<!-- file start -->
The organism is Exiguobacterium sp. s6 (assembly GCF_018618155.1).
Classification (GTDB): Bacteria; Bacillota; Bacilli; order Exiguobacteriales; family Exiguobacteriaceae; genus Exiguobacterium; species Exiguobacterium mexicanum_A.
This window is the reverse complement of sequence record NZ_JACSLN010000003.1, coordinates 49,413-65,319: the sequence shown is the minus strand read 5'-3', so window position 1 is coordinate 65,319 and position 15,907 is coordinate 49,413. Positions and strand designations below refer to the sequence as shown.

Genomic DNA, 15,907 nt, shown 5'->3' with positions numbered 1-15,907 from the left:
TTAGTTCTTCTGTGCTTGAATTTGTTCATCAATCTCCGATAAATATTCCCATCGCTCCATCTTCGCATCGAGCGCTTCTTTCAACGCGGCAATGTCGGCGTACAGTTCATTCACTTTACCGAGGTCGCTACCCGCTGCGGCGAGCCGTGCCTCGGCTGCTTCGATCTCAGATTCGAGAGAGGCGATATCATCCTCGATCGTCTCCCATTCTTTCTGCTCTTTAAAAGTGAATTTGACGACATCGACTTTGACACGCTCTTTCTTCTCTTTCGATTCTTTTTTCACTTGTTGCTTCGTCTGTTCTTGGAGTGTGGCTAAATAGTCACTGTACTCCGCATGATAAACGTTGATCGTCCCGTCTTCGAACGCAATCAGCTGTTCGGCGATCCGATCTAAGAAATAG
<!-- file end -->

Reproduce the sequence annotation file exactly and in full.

The organism is Exiguobacterium sp. s6 (assembly GCF_018618155.1).
Classification (GTDB): Bacteria; Bacillota; Bacilli; order Exiguobacteriales; family Exiguobacteriaceae; genus Exiguobacterium; species Exiguobacterium mexicanum_A.
This window is the reverse complement of sequence record NZ_JACSLN010000003.1, coordinates 49,413-65,319: the sequence shown is the minus strand read 5'-3', so window position 1 is coordinate 65,319 and position 15,907 is coordinate 49,413. Positions and strand designations below refer to the sequence as shown.

Genomic DNA, 15,907 nt, shown 5'->3' with positions numbered 1-15,907 from the left:
TTAGTTCTTCTGTGCTTGAATTTGTTCATCAATCTCCGATAAATATTCCCATCGCTCCATCTTCGCATCGAGCGCTTCTTTCAACGCGGCAATGTCGGCGTACAGTTCATTCACTTTACCGAGGTCGCTACCCGCTGCGGCGAGCCGTGCCTCGGCTGCTTCGATCTCAGATTCGAGAGAGGCGATATCATCCTCGATCGTCTCCCATTCTTTCTGCTCTTTAAAAGTGAATTTGACGACATCGACTTTGACACGCTCTTTCTTCTCTTTCGATTCTTTTTTCACTTGTTGCTTCGTCTGTTCTTGGAGTGTGGCTAAATAGTCACTGTACTCCGCATGATAAACGTTGATCGTCCCGTCTTCGAACGCAATCAGCTGTTCGGCGATCCGATCTAAGAAATAG